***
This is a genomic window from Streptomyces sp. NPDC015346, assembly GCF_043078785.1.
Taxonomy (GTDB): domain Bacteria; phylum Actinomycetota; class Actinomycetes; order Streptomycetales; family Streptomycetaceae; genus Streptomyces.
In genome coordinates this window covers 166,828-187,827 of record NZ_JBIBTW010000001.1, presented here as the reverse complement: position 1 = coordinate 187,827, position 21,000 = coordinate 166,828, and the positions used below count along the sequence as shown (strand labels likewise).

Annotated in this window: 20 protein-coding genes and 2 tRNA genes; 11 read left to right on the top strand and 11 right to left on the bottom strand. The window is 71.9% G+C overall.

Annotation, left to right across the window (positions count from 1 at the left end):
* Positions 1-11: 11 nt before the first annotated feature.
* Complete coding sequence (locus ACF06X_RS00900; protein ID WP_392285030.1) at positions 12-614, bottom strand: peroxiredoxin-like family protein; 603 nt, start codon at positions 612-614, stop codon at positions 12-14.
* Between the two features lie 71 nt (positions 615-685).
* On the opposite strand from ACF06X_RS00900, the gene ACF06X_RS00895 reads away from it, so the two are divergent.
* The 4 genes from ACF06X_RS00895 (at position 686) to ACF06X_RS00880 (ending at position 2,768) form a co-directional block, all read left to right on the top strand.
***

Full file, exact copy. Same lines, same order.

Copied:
This is a genomic window from Streptomyces sp. NPDC015346, assembly GCF_043078785.1.
Taxonomy (GTDB): domain Bacteria; phylum Actinomycetota; class Actinomycetes; order Streptomycetales; family Streptomycetaceae; genus Streptomyces.
In genome coordinates this window covers 166,828-187,827 of record NZ_JBIBTW010000001.1, presented here as the reverse complement: position 1 = coordinate 187,827, position 21,000 = coordinate 166,828, and the positions used below count along the sequence as shown (strand labels likewise).

Annotated in this window: 20 protein-coding genes and 2 tRNA genes; 11 read left to right on the top strand and 11 right to left on the bottom strand. The window is 71.9% G+C overall.

Annotation, left to right across the window (positions count from 1 at the left end):
* Positions 1-11: 11 nt before the first annotated feature.
* Complete coding sequence (locus ACF06X_RS00900; protein ID WP_392285030.1) at positions 12-614, bottom strand: peroxiredoxin-like family protein; 603 nt, start codon at positions 612-614, stop codon at positions 12-14.
* Between the two features lie 71 nt (positions 615-685).
* On the opposite strand from ACF06X_RS00900, the gene ACF06X_RS00895 reads away from it, so the two are divergent.
* The 4 genes from ACF06X_RS00895 (at position 686) to ACF06X_RS00880 (ending at position 2,768) form a co-directional block, all read left to right on the top strand.